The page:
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Not only is methamphetamine fiercely addictive, but treatment for meth addiction is lacking. At present, there are no FDA-approved medications for meth use disorder. This could be changing, though. A promising new study by the National Institutes of Health has illuminated the possibility of using combination drug therapy to counter meth withdrawal.

In the case of both alcohol use disorder and opioid use disorder, buprenorphine mitigates withdrawal symptoms and naltrexone reduces the intensity of cravings, minimizing the chance of relapse

Meth Use

Before we explore the potential of this new meth addiction treatment, what does meth withdrawal involve? While withdrawing from methamphetamine addiction is not intrinsically dangerous, the psychological pull of the drug triggers symptoms that can be difficult to manage.

Because meth is a stimulant, its withdrawal differs significantly from withdrawal from sedatives like opioids. The individual experiences an initial crash as their body struggles to function without the substance. The crash can last for several days, with many users sleeping for a majority of this time.

Once stabilized, the individual may feel anxious, agitated, angry, depressed, and potentially unreceptive to treatment. These psychological withdrawal symptoms are the most insidious element of quitting; cravings are intense to the point of being unbearable. This is why pursuing meth addiction treatment at a residential rehab center is so important: the individual has no access to meth.

Once an individual stabilizes from meth withdrawal, working toward a full recovery takes the form of:

So, how would the new injectable treatment for meth addiction improve the chances of recovery? 

Meth Addiction Treatment: A Promising New Development

The National Institutes of Health published its study in the New York Journal of Medicine in January 2021 stating the potential benefits of combining naltrexone with bupropion and easing meth withdrawal symptoms.

Neither of these medications is new. Naltrexone is usually prescribed to soothe the cravings associated with opioid withdrawal. Bupropion is prescribed in the form of Zyban (for smoking cessation) and Wellbutrin (for depression). 

Researchers found that naltrexone serves to reduce cravings for meth, while bupropion acts together with norepinephrine and dopamine to soften the symptoms of withdrawal.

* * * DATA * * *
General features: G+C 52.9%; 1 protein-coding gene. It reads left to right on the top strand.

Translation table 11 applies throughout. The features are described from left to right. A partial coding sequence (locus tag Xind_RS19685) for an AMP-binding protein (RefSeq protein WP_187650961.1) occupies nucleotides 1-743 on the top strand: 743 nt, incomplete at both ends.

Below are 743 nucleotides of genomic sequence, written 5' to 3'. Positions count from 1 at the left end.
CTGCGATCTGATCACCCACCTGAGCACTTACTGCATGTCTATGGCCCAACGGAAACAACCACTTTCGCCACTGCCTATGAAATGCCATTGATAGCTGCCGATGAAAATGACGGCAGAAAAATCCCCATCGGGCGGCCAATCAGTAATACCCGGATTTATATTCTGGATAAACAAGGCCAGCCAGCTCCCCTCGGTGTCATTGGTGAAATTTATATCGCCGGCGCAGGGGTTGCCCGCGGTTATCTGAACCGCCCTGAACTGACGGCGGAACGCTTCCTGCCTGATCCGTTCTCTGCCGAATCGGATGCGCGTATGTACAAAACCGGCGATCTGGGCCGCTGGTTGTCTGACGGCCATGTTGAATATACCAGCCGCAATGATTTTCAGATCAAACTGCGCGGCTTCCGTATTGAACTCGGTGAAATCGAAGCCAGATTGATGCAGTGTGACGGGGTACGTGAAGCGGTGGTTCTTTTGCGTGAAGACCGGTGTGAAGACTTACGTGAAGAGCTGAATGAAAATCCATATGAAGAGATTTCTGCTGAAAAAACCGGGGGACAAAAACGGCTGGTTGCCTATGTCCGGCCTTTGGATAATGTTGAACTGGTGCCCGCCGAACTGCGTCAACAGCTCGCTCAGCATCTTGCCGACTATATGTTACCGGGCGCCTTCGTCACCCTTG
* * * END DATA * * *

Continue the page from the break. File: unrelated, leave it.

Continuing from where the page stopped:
The NIDA-funded study found using a combination of naltrexone and bupropion had positive results in 13.5% of more than 400 subjects addicted to meth. The placebo group only showed positive results in 2.5% of subjects. A positive result was a negative drug screen.

With both of these medications already FDA-approved, this means the combination drug treatment could be immediately rolled out to those in need.

With meth use still a clear and present danger, this discovery has arrived at an opportune time.

What Comes Next

If you or a loved one is struggling with meth dependence or addiction, you do not need to quit alone and without assistance. As you should see from today’s exploration of the effects of meth withdrawal, your recovery chances are slim without support.

Instead, reach out to a friendly recovery specialist 24/7 at Landmark Recovery, and we will work to help you reclaim the life you lost to meth. You will benefit from personalized inpatient or outpatient treatment and all the ongoing support you need through our SMART Recovery support group and alumni program. Call us today at 888-448-0302.

About the Author

Michelle Dubey - LCSW, LISW, CCTS

Michelle has been with Landmark Recovery since the beginning in 2016, and she has been in her role as Chief Clinical Officer since 2019. As CCO, Michelle is responsible for development and oversight of Landmark’s clinical programming, as well as quality assurance and compliance. She is a Licensed Clinical Social Worker with active licenses in Arizona, Kentucky, Ohio, and Virginia, and is a Certified Clinical Trauma Specialist. Michelle received her Master’s degree in Social Work from the Kent School of Social Work at University of Louisville and brings more than 13 years of experience working with individuals and families healing from substance use and other co-occurring disorders.

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